Brand new Ticket To Ride board game by Alan R. Moon. Listed below is how to play!
At the beginning of the main game, players are dealt four train car cards as their playing hand. They are also dealt three Destination Ticket cards, each of which shows a pair of cities on a map of the United States and southern Canada. These become goals, representing two end-points which players are secretly attempting to connect. The player must keep at least two of these destination cards and discard unwanted tickets to the bottom of the stack, if any. Once kept, a destination ticket may not be discarded for the rest of the game. Each player also selects a group of 45 colored train pieces with a matching scoring marker.
Each turn, the player has to choose from three options:
- draw two railway car cards in various colors from the draw piles (with the restriction that drawing a wild Locomotive card face up forfeits drawing another card), or
- draw three additional destination ticket cards and keep at least one (replacing undesired tickets at the bottom of the stack), or
- play their collected railway car cards from their hand to claim a route on the board and place the corresponding number of train pieces from their store on the claimed route, thereby earning points.
Note: a player may only execute one of the options above per turn.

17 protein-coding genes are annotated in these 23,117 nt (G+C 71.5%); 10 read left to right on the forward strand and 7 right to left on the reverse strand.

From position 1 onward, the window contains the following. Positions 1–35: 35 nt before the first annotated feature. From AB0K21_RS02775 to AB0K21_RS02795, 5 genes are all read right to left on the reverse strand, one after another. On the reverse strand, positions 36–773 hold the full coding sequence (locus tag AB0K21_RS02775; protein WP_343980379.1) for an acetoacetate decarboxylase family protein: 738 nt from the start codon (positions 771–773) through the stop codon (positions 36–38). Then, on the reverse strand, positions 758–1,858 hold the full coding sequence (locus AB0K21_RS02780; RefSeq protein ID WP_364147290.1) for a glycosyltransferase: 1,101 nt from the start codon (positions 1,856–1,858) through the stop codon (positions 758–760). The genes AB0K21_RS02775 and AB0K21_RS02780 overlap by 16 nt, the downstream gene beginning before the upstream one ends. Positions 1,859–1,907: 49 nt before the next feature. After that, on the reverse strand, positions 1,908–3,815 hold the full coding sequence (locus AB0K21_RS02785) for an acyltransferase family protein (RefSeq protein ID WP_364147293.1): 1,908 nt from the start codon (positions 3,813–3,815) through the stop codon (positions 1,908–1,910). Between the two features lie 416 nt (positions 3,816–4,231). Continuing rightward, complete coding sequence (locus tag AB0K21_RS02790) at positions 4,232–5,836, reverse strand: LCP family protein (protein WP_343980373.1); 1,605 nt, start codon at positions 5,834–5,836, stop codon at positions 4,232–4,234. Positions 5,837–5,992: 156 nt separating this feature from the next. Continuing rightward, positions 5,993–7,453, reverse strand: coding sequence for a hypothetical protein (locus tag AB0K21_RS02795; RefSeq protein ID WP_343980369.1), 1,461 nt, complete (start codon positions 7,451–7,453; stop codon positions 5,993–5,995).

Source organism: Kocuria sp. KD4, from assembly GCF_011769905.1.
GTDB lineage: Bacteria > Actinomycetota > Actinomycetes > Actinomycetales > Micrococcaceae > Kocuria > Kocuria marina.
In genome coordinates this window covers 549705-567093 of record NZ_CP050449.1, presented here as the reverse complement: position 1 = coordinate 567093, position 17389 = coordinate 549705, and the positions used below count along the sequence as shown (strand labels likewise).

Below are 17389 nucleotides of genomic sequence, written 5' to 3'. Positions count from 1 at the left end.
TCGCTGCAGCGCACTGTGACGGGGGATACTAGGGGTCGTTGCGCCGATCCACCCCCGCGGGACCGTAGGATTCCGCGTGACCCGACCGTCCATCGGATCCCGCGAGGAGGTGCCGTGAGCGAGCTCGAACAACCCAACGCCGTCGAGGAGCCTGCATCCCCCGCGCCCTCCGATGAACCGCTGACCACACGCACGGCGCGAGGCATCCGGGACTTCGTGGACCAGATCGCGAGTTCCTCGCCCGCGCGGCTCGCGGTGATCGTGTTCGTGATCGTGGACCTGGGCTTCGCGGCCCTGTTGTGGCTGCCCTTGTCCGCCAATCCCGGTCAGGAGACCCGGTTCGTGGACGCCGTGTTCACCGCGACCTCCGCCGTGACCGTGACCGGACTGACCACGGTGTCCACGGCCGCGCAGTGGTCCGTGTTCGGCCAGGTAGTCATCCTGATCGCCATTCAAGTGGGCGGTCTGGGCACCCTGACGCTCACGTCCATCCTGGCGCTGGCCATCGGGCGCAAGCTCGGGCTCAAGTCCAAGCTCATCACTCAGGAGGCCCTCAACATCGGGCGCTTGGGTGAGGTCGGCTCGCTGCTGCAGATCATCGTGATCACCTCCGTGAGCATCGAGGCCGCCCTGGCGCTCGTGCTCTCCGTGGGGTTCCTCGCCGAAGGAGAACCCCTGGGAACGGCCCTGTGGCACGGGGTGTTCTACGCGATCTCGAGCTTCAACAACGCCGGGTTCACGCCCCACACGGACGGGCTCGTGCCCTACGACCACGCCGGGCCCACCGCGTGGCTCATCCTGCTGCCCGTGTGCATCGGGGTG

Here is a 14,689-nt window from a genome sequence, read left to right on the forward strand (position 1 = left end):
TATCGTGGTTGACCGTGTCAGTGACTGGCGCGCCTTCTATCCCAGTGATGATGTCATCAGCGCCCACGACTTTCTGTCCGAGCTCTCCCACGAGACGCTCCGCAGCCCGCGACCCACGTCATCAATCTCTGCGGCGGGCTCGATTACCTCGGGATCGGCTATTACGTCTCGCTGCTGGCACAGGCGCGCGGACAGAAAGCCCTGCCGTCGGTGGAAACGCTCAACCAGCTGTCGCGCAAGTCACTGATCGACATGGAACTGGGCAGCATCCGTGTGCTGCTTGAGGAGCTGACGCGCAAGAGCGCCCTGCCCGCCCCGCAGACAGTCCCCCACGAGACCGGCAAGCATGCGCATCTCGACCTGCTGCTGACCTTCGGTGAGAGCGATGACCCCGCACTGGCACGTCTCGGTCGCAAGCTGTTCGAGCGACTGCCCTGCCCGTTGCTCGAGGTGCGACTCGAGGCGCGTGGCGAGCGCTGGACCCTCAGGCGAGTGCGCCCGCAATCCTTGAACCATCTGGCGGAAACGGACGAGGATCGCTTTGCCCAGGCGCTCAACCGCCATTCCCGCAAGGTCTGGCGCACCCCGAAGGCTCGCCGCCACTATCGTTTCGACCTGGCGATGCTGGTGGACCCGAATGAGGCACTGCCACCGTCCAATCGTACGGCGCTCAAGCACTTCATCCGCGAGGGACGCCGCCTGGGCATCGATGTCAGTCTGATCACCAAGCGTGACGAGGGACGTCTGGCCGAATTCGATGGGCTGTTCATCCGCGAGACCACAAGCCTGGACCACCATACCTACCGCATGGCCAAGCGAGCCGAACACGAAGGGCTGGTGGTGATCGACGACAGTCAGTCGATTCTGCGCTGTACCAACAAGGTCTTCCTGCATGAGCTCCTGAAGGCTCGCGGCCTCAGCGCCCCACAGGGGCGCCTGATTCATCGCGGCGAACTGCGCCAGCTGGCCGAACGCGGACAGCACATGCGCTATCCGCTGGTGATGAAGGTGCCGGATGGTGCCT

The routes are of varying lengths (requiring varying numbers of matching coloured cards), and each discrete route marked on the board can be claimed by only a single player. Some cities are connected by two parallel routes that can each be claimed by a different player (unless the game is played by 3 or fewer players, in which case only one of the routes can be claimed). The same player may not claim both parallel routes between two adjacent cities. Longer routes are worth progressively more points than shorter routes, e.g., a route of length four is worth more than two routes of length two.
On his or her turn, a player can claim any route anywhere on the board that has not already been claimed, regardless of whether the route helps to complete his or her destination tickets. The routes score points by themselves, as mentioned above, but routes not connected to a player’s destination do not help him or her in reaching the destination or completing his or her destination ticket.
The game ends when one player has only two or fewer of his or her supply of coloured train pieces. When this occurs, every player then plays one additional turn, after which they each reveal their previously hidden destination tickets. Additional points are awarded for having successfully connected the destinations on the cards, whereas points are subtracted for any incomplete tickets. A ten-point bonus is awarded to the player who has the longest continuously connected set of routes.